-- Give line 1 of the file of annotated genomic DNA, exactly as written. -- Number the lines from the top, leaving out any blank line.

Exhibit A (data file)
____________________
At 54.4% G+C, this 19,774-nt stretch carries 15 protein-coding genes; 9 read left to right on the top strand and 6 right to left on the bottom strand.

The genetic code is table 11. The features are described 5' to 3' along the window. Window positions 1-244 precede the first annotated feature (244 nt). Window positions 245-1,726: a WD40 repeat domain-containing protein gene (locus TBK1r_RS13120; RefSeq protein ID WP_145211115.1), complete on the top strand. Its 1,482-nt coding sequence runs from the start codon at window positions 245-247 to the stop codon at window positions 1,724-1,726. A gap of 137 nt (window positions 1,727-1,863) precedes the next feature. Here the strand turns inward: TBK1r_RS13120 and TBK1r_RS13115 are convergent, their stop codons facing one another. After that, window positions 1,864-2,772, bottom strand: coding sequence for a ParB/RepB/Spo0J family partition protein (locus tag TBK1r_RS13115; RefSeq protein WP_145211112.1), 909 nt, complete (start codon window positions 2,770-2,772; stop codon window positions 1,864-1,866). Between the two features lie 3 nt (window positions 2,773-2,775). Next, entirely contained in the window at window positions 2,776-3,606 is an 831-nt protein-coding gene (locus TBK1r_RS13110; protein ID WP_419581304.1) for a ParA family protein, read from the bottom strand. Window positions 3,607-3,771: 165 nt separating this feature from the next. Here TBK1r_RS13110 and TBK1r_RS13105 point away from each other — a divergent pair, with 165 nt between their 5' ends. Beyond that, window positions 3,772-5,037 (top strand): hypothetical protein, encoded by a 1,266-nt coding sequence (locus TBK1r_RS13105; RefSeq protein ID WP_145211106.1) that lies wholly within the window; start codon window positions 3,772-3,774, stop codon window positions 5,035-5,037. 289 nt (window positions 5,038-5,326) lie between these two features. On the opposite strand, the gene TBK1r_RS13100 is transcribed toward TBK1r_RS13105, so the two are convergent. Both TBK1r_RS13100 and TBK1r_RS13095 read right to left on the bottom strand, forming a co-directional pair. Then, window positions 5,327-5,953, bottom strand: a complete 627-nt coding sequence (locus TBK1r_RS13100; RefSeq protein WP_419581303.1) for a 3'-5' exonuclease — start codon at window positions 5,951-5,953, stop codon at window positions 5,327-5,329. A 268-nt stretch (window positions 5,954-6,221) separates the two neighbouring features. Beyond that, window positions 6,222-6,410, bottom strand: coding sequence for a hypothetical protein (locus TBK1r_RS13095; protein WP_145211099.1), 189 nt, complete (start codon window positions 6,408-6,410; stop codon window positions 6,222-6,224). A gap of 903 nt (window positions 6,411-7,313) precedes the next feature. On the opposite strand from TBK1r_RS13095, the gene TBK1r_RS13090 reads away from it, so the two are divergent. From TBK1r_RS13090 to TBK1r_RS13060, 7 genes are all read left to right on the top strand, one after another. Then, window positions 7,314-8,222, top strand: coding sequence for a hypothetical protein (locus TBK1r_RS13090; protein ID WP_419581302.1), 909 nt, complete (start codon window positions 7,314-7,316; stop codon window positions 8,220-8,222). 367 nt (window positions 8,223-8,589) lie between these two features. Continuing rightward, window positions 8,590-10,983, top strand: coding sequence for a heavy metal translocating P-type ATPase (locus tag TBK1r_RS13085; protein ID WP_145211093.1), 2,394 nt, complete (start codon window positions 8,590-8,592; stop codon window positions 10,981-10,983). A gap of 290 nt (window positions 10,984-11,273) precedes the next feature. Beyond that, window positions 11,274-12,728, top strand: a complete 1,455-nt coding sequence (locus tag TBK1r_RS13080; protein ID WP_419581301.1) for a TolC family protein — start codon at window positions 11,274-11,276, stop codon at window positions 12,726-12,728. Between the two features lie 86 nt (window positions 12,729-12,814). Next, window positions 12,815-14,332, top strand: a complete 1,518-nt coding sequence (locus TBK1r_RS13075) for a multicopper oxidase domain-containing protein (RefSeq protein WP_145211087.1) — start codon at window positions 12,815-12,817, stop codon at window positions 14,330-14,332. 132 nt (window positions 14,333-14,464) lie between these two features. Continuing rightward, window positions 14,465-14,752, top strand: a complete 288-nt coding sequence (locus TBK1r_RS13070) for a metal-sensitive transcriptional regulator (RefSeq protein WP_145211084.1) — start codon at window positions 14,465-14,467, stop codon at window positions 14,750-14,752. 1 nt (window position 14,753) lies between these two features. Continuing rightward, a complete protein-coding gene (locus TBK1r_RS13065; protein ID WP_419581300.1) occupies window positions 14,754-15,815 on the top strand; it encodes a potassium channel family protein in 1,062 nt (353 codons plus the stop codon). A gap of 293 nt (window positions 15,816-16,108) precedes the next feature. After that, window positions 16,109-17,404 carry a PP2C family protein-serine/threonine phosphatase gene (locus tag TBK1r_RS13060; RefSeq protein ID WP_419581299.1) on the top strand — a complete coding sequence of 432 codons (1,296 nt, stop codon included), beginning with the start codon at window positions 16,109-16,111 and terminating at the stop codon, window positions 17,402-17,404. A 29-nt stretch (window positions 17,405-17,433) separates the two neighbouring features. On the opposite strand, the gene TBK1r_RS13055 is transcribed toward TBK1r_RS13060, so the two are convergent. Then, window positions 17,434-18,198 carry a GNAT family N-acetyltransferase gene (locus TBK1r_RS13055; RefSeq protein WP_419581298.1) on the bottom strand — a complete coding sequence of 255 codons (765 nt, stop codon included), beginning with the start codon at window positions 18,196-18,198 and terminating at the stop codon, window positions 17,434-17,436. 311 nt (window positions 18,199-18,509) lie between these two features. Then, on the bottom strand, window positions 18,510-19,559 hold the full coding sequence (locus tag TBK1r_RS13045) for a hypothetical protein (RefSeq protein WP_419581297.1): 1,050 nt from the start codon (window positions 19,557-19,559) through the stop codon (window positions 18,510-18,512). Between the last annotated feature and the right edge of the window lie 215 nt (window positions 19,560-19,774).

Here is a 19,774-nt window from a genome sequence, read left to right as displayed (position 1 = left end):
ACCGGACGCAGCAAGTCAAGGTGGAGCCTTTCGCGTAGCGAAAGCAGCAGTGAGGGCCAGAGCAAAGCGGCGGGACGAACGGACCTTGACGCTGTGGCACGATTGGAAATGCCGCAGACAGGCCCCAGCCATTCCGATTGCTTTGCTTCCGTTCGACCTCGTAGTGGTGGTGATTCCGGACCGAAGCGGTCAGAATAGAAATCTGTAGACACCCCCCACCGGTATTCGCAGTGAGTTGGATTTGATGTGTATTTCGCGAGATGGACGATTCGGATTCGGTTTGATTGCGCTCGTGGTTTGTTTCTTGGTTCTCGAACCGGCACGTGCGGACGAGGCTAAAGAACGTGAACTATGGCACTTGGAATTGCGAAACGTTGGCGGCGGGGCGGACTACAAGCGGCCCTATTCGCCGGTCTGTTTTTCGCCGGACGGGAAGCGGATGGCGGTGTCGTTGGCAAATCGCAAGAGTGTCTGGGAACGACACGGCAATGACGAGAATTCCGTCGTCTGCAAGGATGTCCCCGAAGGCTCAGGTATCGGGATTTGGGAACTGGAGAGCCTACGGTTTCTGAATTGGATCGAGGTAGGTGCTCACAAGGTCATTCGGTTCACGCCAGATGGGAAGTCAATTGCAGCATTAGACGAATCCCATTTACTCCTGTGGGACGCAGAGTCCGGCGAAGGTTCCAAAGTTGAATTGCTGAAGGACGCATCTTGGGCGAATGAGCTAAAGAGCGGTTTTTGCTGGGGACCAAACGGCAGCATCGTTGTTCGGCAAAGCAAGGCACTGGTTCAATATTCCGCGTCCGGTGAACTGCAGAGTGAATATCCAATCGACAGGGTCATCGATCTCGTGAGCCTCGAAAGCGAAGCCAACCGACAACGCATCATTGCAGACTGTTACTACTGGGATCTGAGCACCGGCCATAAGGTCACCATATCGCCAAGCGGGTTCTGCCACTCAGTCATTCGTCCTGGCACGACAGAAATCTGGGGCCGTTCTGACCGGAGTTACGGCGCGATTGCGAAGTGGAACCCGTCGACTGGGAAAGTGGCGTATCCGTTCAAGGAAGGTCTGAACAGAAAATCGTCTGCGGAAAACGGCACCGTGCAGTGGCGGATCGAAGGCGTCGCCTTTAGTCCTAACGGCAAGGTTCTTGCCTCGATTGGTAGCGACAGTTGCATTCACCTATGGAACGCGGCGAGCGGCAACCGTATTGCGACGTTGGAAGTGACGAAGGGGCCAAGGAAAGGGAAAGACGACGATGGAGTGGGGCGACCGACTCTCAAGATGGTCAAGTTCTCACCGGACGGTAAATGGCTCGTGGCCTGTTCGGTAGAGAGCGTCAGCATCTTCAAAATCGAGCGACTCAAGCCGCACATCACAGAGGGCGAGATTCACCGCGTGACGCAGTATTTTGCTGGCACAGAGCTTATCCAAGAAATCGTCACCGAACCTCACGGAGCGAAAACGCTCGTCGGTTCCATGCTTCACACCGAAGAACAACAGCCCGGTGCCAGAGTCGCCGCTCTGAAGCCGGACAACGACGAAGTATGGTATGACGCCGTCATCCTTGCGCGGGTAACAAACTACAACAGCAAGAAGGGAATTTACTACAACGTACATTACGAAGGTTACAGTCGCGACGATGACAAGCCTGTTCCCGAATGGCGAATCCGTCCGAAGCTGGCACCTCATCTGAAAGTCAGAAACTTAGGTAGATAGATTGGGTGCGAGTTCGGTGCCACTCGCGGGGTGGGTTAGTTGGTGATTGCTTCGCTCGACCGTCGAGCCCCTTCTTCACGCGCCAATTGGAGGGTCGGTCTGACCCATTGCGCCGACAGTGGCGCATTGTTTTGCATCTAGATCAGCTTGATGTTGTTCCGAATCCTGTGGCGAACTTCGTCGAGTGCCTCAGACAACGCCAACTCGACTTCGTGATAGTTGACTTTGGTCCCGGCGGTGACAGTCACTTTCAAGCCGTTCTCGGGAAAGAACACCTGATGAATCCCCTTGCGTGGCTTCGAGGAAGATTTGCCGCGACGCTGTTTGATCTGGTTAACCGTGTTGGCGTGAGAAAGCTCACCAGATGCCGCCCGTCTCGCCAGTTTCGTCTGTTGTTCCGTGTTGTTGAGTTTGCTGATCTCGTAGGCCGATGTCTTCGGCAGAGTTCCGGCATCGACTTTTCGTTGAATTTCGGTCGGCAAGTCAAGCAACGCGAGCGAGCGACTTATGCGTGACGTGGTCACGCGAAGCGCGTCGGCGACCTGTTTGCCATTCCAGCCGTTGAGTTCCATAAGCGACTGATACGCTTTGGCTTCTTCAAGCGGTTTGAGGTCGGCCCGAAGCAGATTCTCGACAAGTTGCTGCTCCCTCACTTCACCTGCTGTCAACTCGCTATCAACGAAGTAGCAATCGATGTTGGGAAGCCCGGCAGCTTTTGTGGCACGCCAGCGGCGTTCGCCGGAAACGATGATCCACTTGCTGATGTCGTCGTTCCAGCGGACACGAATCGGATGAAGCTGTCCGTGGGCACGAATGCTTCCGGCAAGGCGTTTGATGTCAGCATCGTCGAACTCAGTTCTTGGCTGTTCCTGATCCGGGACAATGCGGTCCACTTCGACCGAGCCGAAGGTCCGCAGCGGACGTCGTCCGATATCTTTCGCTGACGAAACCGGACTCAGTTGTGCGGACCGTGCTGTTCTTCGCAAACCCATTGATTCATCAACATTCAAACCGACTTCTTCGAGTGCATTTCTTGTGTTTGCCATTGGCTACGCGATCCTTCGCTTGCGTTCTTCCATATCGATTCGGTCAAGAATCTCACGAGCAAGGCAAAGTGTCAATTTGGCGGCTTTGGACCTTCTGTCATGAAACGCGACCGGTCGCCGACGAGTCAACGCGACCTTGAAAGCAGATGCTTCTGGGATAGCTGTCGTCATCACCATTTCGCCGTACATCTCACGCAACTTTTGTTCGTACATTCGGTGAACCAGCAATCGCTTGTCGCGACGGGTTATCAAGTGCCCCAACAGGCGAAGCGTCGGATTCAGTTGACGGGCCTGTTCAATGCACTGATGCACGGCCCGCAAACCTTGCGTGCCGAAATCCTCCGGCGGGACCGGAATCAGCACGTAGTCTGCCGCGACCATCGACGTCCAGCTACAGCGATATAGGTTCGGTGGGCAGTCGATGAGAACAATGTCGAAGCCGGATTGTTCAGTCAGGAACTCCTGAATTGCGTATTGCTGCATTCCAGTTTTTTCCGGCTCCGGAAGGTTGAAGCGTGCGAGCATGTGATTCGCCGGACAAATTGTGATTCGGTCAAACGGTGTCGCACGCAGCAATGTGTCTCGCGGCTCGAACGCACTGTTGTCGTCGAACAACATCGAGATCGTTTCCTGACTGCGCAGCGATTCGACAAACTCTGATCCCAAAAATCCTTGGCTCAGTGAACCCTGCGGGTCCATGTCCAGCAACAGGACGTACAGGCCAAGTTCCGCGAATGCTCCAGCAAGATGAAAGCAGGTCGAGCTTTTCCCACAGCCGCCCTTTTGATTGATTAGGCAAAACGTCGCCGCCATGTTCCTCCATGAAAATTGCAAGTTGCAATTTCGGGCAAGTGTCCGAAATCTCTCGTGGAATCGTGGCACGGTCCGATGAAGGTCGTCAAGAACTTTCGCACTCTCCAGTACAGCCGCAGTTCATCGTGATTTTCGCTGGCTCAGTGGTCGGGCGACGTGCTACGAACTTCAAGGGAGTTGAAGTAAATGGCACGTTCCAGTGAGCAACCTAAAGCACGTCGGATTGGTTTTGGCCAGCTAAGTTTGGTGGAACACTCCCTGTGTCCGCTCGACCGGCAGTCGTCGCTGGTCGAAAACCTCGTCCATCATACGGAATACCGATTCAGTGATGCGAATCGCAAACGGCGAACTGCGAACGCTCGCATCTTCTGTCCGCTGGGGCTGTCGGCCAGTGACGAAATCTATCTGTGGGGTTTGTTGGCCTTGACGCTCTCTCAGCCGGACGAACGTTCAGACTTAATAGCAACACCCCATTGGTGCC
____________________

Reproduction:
At 54.4% G+C, this 19,774-nt stretch carries 15 protein-coding genes; 9 read left to right on the top strand and 6 right to left on the bottom strand.